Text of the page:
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‘ M issing’ Dimensions of Poverty and Gender. Sanjeewanie Kariyawasam Centre for Poverty Analysis (CEPA). Introduction. Poverty is thought to be a multidimensional phenomenon But focus often only on consumption/income dimensions because of lack of survey data

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M issing dimensions of poverty and gender l.jpg

Missing’ Dimensions of Poverty and Gender

Sanjeewanie Kariyawasam

Centre for Poverty Analysis (CEPA)


Introduction l.jpg
Introduction

  • Poverty is thought to be a multidimensional phenomenon

  • But focus often only on consumption/income dimensions because of lack of survey data

  • Oxford Poverty and Human Development Initiative (OPHI) on the ‘missing dimensions of poverty’ study

    • Employment Quality, Empowerment, Dignity, Physical Safety, Subjective and Psychological Wellbeing

  • Survey Module was piloted in Badulla District


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Study Frame

  • Methodology

    • Stratified random sample

    • Sample size 229 (55% of respondents are females)

    • For this study, unit of analysis is respondent

    • Odds ratio analysis and factor analysis to construct deprivation

  • Focus - Is there a gender difference in terms of:

    • Employment Quality

      • Having a good and decent job is associated with being out of poverty

      • Indicators: Protection, Job satisfaction, Discouraged employment

    • Subjective and Psychological Wellbeing

      • Not a dimension of poverty, but the expected end-result of development

      • Indicators: Subjective wellbeing – happiness and life satisfaction

        Psychological wellbeing – meaning in life, autonomy, competence, relatedness


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Employment Quality; Protection

  • Substantially more men are employed than women, though women are slightly better educated – in line with LFS data

  • Low protection (60% deprived) from employment due to informality but study finds no gender difference


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Employment Quality; Job satisfaction

84% are dissatisfied about their job

  • two stage composite index, deprived on one or more indicators

  • More females report experiencing unfair treatment at work than males


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    Employment Quality; Discouraged employment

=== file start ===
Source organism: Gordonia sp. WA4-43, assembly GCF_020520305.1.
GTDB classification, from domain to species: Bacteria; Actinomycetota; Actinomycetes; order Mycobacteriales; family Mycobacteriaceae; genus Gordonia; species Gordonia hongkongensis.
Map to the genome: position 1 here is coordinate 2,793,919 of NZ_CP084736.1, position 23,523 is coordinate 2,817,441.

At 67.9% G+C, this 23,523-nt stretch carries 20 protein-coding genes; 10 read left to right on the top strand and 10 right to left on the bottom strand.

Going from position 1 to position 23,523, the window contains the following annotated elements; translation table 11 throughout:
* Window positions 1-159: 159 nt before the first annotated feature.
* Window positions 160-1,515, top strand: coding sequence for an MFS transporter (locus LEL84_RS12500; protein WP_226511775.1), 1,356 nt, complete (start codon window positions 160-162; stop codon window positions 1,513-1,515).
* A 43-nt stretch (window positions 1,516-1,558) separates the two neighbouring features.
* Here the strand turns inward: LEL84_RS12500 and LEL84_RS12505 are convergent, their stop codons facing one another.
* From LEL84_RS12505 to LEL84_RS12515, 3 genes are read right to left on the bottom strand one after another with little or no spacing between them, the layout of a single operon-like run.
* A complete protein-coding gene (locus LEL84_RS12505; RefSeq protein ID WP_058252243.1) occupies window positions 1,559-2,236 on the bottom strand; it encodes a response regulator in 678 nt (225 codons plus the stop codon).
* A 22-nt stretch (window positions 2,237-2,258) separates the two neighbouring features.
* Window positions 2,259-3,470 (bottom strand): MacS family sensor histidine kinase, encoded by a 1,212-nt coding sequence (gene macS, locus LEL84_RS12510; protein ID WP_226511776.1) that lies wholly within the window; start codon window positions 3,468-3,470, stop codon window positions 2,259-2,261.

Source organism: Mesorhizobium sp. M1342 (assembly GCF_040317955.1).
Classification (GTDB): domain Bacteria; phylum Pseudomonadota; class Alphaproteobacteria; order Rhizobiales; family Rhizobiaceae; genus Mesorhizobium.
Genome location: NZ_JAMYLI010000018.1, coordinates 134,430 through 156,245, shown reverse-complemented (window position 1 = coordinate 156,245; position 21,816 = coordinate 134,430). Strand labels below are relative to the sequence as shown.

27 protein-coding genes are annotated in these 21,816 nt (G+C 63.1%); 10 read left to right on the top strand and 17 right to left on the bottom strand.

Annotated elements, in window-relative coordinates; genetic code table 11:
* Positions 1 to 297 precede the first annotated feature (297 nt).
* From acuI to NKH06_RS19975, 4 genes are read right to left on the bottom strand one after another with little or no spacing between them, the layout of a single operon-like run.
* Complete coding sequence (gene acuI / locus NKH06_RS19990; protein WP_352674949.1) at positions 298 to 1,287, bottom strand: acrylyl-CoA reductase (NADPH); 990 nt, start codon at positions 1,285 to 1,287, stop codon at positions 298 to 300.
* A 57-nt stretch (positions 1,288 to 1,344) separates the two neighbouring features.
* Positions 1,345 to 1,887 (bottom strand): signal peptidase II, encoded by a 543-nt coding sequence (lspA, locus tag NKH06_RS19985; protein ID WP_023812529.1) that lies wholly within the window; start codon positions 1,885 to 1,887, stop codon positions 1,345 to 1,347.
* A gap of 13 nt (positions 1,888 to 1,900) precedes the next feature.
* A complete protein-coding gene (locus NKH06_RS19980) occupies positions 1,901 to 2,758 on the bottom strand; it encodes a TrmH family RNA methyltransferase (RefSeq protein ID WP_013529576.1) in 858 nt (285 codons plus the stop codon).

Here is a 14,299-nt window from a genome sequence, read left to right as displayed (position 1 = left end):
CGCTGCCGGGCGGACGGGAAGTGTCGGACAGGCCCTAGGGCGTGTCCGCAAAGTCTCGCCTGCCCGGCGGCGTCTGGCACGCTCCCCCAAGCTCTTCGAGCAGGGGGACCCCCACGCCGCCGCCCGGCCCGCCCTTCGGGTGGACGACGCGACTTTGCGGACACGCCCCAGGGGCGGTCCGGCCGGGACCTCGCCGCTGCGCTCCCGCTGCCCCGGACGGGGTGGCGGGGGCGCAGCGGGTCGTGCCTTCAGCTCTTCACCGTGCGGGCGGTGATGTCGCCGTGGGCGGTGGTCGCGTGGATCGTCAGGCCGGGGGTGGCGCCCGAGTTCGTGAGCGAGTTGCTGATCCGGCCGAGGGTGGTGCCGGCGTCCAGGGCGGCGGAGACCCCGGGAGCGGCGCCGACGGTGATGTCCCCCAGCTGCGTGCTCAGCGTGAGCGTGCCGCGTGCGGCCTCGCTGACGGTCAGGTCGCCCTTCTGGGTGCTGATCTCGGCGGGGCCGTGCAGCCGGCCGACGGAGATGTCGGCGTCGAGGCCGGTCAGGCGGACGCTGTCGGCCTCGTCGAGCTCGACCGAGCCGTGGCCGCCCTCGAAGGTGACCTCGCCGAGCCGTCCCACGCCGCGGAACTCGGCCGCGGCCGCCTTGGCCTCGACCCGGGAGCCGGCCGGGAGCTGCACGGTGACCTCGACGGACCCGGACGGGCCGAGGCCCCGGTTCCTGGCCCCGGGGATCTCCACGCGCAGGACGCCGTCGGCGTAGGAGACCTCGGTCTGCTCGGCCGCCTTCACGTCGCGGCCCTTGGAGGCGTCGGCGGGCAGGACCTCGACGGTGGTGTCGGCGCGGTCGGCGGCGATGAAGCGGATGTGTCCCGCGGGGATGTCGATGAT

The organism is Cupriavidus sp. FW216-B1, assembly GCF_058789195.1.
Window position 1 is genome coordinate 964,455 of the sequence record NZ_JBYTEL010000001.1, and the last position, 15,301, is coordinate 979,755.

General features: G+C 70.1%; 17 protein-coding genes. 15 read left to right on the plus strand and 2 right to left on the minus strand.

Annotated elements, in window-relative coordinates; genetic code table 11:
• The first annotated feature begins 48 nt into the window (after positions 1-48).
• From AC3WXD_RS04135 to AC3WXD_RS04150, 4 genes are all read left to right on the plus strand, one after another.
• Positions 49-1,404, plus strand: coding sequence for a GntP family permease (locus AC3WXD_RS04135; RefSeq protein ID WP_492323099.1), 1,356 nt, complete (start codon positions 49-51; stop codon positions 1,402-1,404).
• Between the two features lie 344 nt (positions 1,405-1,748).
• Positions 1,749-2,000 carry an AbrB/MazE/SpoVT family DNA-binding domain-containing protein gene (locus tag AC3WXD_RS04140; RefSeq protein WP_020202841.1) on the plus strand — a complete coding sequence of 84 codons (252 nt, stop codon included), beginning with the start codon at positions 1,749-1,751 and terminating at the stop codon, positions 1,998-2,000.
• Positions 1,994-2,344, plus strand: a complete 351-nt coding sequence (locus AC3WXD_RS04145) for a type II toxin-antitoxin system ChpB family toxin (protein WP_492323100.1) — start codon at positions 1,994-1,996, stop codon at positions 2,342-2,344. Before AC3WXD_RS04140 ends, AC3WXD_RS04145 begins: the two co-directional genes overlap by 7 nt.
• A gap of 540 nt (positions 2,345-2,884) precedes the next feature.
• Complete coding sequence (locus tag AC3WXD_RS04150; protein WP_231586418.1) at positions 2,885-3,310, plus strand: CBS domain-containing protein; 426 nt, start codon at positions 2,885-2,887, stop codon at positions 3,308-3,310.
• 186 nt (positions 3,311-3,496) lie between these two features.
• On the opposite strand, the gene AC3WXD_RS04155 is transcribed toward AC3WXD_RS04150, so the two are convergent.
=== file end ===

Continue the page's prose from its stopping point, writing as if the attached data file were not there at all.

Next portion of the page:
• There is a gender dimension in relation to why people are not employed

    • \

    • Females are not working mainly due to child care and household work

      • but are they interested but discouraged from looking for work?


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    Subjective Wellbeing

    • High levels of reporting of overall happiness across both genders

      • 90% are very happy or fairly happy

      • Among women lack of happiness is linked to low socioeconomic wellbeing

    • High levels of life satisfaction across both genders

      • Over 90% are satisfied with life overall, food, local security, family, dignity, free choice, ability to help others and religion

      • More women than men are not satisfied with their ability to exercise free choice

      • Women who are not working are less satisfied about health, education, and work


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    Psychological Wellbeing

    • 75% of respondents have meaning in their life

      • Males less positive about having clear meaning in life, satisfactory meaning and clear sense of what gives meaning to life

      • Higher educational attainments associated with having clear meaning of life irrespective of gender

    • 84% of respondents have autonomy

      • 10% of both genders said they are not free to decide how to lead own life

      • Males are less positive about freedom to express ideas and opinions

    • 93% of respondents are positive about their competence

      • Males less likely to say that others tell them that they are capable and feel a sense of accomplishment

      • Females are less likely to say that they feel very capable

    • 82% of respondents feel relatedness

      • More males among those who said deprived


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    Conclusion

    • Deprivation in terms of employment quality

      • Gender aspects on discouraged employment only

    • However, there are high levels of subjective and psychological wellbeing

      • Gender aspects in autonomy, competence and life satisfaction with work, education etc

        Issues for further consideration

    • Implications for using a single indicator or a dimension to compute generalised‘deprivation’

    • Study findings generalisable to Badulla



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